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its fulness. He understood too well the rights, and dignity, and pride of creative imagination, to lay on it the laws of the Greek or Roman school. Parnassus was not to him the only holy ground of genius. He felt, that poetry was as a universal presence. Great minds were every where his kindred. He felt the enchantment of Oriental fiction, surrendered himself to the strange creations of “ Araby the Blest,” and delighted still more in the romantic spirit of chivalry, and in the tales of wonder in which it was embodied. ACcordingly, his poetry reminds us of the ocean, which adds to its own boundlessness, contributions from all regions under heaven. Nor was it only in the department of imagination, that his acquisitions were vast. He travelled over the whole field of knowledge, as far as it had then been explored. His various philological attainments, were used to put him in possession of the wisdom stored in all countries, where the intellect had been cultivated. The natural philosophy, metaphysics, ethics, history, theology, and political science of his own and former times, were familiar to him. Never was there a more unconfined mind; and we would cite Milton, as a practical example of the benefits of that universal culture of intellect, which forms one distinction of our times, but which some dread as unfriendly to original thought. Let such remember, that mind is in its own nature diffusive. Its object is the universe, which is strictly one, or bound together by infinite connections and correspondences; and, accordingly, its natural progress is from one to another field of thought; and wherever original power-creative geniusexists, the mind, far from being distracted or oppressed by the variety of its acquisitions, will see more and more common bearings and hidden and beautiful analogies in all the objects of knowledge—will see mutual light shed from truth to truth, and will compel, as with a kingly power, whatever it understands, to yield some tribute of proof, or illustration, or splendour, to whatever topic it would unfold.

THE OCEAN.

There is a pleasure in the pathless woods,
There is a rapture on the lonely shore,
There is society, where none intrudes,
By the deep sea, and music in its roar;
I love not Man the less, but Nature more,
From these our interviews, in which I steal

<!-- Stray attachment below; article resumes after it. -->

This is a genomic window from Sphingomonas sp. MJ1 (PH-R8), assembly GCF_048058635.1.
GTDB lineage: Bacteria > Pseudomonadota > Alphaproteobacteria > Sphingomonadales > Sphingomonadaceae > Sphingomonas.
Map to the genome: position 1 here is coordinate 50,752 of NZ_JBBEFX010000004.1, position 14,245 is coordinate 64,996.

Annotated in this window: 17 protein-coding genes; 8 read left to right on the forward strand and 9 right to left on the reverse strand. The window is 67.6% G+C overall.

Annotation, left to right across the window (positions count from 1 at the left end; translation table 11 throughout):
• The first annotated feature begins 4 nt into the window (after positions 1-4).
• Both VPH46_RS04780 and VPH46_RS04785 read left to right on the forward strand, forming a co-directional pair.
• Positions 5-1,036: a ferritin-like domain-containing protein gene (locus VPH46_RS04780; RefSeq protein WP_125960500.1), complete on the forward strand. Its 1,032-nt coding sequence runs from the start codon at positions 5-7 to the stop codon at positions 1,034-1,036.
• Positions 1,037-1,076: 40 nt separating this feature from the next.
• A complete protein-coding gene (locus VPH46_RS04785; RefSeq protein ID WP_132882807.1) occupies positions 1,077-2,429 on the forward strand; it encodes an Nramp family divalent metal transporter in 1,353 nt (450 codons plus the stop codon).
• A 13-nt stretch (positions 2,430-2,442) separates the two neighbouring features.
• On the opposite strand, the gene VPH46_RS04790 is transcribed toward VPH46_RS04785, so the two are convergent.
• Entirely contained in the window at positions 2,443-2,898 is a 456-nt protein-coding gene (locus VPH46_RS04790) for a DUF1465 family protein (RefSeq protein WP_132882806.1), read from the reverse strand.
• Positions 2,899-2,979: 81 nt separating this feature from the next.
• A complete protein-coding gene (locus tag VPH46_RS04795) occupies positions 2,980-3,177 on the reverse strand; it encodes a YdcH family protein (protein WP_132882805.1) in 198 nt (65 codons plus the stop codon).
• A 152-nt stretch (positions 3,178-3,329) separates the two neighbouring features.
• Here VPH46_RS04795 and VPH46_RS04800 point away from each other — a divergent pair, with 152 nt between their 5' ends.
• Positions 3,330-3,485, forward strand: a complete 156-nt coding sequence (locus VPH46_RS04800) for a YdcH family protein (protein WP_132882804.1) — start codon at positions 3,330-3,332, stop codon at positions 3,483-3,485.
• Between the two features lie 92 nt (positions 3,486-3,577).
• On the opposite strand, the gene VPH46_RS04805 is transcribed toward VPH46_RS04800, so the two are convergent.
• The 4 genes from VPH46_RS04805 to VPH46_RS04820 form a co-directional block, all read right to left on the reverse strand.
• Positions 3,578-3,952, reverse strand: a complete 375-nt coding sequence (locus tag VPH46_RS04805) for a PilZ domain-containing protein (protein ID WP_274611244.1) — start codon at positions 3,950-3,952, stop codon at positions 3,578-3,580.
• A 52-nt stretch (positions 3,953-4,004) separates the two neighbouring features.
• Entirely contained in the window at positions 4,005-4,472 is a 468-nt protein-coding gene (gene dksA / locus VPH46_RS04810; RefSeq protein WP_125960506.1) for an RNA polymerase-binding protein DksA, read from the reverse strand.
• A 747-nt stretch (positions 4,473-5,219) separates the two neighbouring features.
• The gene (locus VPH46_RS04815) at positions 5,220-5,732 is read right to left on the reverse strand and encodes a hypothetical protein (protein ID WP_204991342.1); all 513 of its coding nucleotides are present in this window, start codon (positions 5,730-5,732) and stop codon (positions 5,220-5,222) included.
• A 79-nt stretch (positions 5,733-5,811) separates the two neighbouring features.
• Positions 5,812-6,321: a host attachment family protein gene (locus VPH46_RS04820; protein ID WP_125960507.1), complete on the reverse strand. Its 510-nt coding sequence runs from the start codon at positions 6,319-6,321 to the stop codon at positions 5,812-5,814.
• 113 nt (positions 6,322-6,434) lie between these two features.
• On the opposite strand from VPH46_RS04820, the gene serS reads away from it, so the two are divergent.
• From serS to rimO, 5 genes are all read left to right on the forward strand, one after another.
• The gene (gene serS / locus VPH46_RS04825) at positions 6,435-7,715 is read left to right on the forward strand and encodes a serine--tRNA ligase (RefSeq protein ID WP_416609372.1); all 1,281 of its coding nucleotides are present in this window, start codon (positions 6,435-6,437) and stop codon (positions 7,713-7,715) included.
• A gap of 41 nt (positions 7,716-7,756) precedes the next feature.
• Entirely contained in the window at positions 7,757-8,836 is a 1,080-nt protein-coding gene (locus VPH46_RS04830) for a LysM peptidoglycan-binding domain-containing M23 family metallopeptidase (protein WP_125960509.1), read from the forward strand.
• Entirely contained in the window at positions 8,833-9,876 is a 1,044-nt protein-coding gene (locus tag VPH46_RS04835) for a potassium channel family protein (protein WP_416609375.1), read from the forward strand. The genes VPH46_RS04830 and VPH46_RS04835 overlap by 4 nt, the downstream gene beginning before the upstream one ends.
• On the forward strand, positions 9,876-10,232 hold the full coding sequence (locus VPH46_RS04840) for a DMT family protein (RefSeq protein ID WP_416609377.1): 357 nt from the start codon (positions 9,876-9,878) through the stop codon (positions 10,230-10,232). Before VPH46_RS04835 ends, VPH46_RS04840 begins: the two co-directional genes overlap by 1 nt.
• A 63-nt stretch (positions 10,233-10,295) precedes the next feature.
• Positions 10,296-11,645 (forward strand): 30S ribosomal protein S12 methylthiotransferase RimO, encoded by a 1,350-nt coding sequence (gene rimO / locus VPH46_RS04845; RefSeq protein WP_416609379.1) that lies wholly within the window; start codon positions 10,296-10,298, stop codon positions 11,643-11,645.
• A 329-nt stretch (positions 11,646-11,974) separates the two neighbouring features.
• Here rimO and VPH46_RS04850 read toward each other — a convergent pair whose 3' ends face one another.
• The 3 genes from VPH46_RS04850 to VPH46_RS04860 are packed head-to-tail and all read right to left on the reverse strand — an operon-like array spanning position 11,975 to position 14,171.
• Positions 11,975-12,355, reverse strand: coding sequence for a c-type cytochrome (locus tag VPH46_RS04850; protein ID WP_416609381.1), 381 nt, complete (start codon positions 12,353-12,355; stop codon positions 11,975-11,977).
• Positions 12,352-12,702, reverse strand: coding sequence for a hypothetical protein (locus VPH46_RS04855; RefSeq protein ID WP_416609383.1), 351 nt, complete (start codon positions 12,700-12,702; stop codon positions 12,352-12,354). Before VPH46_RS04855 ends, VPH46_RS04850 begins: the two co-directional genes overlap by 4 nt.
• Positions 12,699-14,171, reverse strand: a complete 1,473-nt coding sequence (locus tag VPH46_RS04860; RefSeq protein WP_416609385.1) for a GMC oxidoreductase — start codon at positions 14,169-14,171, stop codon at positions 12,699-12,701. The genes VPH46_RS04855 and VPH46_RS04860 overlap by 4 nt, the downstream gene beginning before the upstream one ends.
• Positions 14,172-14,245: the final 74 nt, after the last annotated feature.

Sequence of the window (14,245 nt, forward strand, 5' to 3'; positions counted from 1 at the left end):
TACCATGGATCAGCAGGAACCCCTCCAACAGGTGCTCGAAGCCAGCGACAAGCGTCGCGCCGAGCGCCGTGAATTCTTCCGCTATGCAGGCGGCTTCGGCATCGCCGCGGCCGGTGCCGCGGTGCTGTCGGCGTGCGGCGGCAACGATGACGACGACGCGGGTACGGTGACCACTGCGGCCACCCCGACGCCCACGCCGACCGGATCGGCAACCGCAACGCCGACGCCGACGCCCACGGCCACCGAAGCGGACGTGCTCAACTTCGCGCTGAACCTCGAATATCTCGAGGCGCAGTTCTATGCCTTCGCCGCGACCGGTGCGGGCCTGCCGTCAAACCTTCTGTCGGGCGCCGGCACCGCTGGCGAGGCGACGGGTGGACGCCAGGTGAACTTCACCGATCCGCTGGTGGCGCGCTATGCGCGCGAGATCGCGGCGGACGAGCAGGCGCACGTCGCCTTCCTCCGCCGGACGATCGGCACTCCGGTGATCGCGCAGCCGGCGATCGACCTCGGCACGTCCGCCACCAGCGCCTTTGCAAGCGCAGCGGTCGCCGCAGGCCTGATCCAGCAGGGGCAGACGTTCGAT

From all I may be, or have been before,

To mingle with the Universe, and feel
What I can ne'er express, yet cannot all conceal.

Roll on, thou deep and dark-blue ocean-roll!
Ten thousand fleets sweep over thee in vain;
Man marks the earth with ruin-his control
Stops with the shore;—upon the watery plain
The wrecks are all thy deed, nor doth remain
A shadow of man's ravage, save his own,
When, for a moment, like a drop of rain,

He sinks into thy depths with bubbling groan, Without a grave, unknell’d, uncoffin'd, and unknown!

His steps are not upon thy paths,—thy fields
Are not a spoil for him,—thou dost arise
And shake him from thee; the vile strength he wields
For earth's destruction, thou dost all despise,
Spurning him from thy bosom to the skies,
And send’st him, shivering in thy playful spray,
And howling, to his Gods, where haply lies

His petty hope in some near port or bay,
And dashest him again to earth:--there let him lay.

The armaments which thunderstrike the walls
Of rock-built cities, bidding nations quake,
And monarchs tremble in their capitals,
The oak leviathans, whose huge ribs make

Their clay creator the vain title take
Of lord of thee, and arbiter of war;
These are thy toys, and, as the snowy flake,

They melt into thy yeast of waves, which mar
Alike the Armada’s pride, or spoils of Trafalgar.

Thy shores are empires, changed in all save thee-
Assyria, Greece, Rome, Carthage, what are they?
Thy waters wasted them while they were free,
And many a tyrant since; their shores obey
The stranger, slave, or savage; their decay
Has dried up realms to deserts :-not so thou,
Unchangeable, save to thy wild waves' play-

Time writes no wrinkle on thine azure brow
Such as creation's dawn beheld, thou rollest now.

Thou glorious mirror, where the Almighty's form
Glasses itself in tempests; in all time,
Calm or convulsed-in breeze, or gale, or storm,
Icing the pole, or in the torrid clime
Dark-heaving ;-boundless, endless, and sublime-
The image of Eternity-the throne
Of the Invisible; even from out thy slime

The monsters of the deep are made; each zone Obeys thee; thou goest forth, dread, fathomless, alone.

And I have loved thee, Ocean! and my joy
Of youthful sports was on thy breast to be
Borne, like thy bubbles, onward; from a boy
I wanton’d with thy breakers—they to me
Were a delight; and if the freshening sea
Made them a terror—'twas a pleasing fear,
For I was as it were a child of thee,

And trusted to thy billows far and near,
And laid

my
hand

upon thy mane-as I do here.